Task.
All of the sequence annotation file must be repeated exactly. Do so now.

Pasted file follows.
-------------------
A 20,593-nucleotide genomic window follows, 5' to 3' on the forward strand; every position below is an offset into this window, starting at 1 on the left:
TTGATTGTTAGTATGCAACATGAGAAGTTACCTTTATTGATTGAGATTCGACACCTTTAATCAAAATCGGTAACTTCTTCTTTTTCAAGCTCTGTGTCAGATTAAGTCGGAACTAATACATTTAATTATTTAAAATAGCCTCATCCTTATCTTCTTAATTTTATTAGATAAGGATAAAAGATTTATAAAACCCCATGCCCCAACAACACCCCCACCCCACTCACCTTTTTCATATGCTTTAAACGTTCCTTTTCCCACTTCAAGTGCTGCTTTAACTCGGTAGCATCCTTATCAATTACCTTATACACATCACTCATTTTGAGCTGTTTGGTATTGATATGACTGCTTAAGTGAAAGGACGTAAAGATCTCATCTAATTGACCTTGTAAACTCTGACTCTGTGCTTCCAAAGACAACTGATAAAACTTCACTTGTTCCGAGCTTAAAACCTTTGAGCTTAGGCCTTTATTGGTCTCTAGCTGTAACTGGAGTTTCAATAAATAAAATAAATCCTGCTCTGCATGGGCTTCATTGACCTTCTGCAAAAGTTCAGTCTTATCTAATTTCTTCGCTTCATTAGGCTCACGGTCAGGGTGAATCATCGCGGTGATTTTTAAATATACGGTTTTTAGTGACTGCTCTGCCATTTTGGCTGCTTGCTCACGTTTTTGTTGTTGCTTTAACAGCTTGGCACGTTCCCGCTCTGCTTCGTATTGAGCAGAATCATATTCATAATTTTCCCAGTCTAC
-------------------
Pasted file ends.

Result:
A 20,593-nucleotide genomic window follows, 5' to 3' on the forward strand; every position below is an offset into this window, starting at 1 on the left:
TTGATTGTTAGTATGCAACATGAGAAGTTACCTTTATTGATTGAGATTCGACACCTTTAATCAAAATCGGTAACTTCTTCTTTTTCAAGCTCTGTGTCAGATTAAGTCGGAACTAATACATTTAATTATTTAAAATAGCCTCATCCTTATCTTCTTAATTTTATTAGATAAGGATAAAAGATTTATAAAACCCCATGCCCCAACAACACCCCCACCCCACTCACCTTTTTCATATGCTTTAAACGTTCCTTTTCCCACTTCAAGTGCTGCTTTAACTCGGTAGCATCCTTATCAATTACCTTATACACATCACTCATTTTGAGCTGTTTGGTATTGATATGACTGCTTAAGTGAAAGGACGTAAAGATCTCATCTAATTGACCTTGTAAACTCTGACTCTGTGCTTCCAAAGACAACTGATAAAACTTCACTTGTTCCGAGCTTAAAACCTTTGAGCTTAGGCCTTTATTGGTCTCTAGCTGTAACTGGAGTTTCAATAAATAAAATAAATCCTGCTCTGCATGGGCTTCATTGACCTTCTGCAAAAGTTCAGTCTTATCTAATTTCTTCGCTTCATTAGGCTCACGGTCAGGGTGAATCATCGCGGTGATTTTTAAATATACGGTTTTTAGTGACTGCTCTGCCATTTTGGCTGCTTGCTCACGTTTTTGTTGTTGCTTTAACAGCTTGGCACGTTCCCGCTCTGCTTCGTATTGAGCAGAATCATATTCATAATTTTCCCAGTCTAC